I'm reading Sheldon Ross and he gives two proofs of the same result: that given some assumptions, $N(t)$ has a Poisson distribution with mean $\lambda t$. The first proof is in chapter 4 and introduces the pmf of the Poisson and the second proof comes many pages later in chapter 9 and talks about the Poisson Process.
My specific question
In the screenshot below, the blue box says $P(N(h) = 0) = 1 - \lambda h - o(h)$ whereas the red box says $P(N(h) = 0) = 1 - \lambda h + o(h)$. Can you help explain why are they different?
In both proofs, the $o(h)$ part eventually goes to zero so the sign doesn't seem that important. But I am trying to build okay understanding.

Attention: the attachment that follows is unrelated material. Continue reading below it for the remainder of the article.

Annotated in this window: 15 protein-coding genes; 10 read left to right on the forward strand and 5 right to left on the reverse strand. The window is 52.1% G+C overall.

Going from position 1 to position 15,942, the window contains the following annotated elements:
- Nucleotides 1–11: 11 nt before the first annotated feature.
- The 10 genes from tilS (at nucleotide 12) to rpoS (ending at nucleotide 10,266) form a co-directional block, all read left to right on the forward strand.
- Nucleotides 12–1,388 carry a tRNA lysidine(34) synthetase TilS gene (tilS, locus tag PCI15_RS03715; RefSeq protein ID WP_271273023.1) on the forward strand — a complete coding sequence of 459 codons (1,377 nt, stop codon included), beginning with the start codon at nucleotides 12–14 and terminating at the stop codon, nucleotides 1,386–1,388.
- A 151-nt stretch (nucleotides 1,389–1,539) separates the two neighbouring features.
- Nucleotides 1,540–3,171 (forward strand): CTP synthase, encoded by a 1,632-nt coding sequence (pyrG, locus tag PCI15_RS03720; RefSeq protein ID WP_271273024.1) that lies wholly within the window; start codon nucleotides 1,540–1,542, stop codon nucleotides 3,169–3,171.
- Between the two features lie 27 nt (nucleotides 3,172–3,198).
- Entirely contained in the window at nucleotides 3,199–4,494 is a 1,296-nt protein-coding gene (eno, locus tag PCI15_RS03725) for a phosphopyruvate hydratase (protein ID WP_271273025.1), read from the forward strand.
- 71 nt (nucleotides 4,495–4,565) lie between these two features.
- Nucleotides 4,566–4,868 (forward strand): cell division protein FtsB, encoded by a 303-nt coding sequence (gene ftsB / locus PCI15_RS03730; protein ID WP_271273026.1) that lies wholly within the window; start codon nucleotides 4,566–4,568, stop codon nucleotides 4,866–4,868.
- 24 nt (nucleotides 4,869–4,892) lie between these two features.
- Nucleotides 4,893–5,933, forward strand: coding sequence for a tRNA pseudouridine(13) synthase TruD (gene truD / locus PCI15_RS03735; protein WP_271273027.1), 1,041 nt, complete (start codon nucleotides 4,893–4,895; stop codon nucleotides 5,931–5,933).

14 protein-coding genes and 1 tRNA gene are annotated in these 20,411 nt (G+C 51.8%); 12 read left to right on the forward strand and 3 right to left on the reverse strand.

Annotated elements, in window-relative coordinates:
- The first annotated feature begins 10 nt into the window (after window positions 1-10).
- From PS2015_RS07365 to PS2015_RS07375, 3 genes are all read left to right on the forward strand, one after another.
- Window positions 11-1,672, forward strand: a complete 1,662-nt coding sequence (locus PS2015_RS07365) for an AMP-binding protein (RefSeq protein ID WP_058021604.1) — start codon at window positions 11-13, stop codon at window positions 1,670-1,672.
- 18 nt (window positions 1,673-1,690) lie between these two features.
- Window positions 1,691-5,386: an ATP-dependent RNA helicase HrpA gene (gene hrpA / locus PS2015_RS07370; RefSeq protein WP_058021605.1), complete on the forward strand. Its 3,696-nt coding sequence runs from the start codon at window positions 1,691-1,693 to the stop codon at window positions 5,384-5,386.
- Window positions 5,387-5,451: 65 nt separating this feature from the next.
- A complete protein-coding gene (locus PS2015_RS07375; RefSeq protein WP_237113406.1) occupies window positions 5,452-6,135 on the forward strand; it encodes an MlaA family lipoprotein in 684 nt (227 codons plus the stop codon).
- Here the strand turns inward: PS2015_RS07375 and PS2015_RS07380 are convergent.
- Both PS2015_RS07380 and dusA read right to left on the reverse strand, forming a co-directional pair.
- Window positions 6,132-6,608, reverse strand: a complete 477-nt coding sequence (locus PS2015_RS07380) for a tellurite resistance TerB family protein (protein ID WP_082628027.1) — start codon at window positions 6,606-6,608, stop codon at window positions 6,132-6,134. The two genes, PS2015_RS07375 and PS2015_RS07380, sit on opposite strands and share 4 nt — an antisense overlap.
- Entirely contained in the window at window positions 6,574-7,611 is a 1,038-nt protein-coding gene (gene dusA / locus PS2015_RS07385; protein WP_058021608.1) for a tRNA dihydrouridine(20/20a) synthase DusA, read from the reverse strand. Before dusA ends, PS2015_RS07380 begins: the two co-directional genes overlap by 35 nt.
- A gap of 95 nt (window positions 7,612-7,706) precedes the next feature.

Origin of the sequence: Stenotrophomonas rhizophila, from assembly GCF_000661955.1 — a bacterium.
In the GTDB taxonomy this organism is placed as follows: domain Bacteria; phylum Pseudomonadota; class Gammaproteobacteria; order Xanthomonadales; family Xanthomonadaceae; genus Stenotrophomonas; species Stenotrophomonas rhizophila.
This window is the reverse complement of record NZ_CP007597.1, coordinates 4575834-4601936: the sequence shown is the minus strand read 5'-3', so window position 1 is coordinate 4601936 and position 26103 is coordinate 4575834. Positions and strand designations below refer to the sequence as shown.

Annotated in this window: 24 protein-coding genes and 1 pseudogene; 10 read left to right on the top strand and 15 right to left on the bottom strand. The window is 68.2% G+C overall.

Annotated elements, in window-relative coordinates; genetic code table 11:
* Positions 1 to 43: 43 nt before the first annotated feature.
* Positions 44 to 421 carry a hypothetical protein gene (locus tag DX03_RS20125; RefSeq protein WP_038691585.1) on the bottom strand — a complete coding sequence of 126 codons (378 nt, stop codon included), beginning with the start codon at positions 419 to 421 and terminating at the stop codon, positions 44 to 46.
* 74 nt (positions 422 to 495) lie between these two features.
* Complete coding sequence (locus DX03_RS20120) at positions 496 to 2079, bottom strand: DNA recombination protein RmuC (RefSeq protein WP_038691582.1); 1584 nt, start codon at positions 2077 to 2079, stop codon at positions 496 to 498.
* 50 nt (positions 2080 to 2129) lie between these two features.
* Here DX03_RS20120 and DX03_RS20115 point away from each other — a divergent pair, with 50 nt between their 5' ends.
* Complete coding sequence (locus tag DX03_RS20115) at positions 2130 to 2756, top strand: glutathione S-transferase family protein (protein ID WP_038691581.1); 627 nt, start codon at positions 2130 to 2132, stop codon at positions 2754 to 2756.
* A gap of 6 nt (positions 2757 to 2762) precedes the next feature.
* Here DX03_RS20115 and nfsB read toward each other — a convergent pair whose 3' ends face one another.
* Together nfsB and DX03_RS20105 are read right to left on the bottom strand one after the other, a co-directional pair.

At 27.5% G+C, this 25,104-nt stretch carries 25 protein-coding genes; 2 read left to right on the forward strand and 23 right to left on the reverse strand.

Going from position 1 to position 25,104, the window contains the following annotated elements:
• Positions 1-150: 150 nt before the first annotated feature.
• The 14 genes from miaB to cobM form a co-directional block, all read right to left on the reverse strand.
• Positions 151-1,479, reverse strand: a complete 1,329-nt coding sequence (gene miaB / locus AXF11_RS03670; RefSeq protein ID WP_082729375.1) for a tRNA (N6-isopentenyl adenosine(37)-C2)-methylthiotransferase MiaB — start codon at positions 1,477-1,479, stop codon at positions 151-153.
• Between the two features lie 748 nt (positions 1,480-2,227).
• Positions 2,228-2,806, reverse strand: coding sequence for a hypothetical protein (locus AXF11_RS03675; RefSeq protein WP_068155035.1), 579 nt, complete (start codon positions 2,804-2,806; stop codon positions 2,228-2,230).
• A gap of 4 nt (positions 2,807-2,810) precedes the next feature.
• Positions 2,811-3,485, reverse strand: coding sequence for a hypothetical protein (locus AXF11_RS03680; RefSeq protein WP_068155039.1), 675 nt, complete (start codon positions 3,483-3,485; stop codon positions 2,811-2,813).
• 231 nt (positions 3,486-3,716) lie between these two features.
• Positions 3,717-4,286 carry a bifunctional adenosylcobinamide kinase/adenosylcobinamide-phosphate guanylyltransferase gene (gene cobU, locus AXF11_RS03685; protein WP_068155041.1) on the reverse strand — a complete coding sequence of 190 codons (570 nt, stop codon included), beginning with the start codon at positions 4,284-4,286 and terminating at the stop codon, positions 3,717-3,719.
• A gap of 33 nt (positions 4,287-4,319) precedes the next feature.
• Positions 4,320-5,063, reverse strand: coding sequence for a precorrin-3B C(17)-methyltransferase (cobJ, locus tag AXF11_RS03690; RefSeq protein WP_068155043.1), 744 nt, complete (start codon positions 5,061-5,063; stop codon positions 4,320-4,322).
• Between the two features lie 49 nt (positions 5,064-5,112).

I am just learning about little o notation, but I don't think $o(h) = - o(h)$ because all probabilities have to be between $0$ and $1$ and $P(N(h) \ge 2) = o(h)$. From reading related posts I know $o(h)$'s can be different functions and all be called $o(h)$ (which is confusing for a noob like me) but I don't think the signs can be flipped as arbitrarily.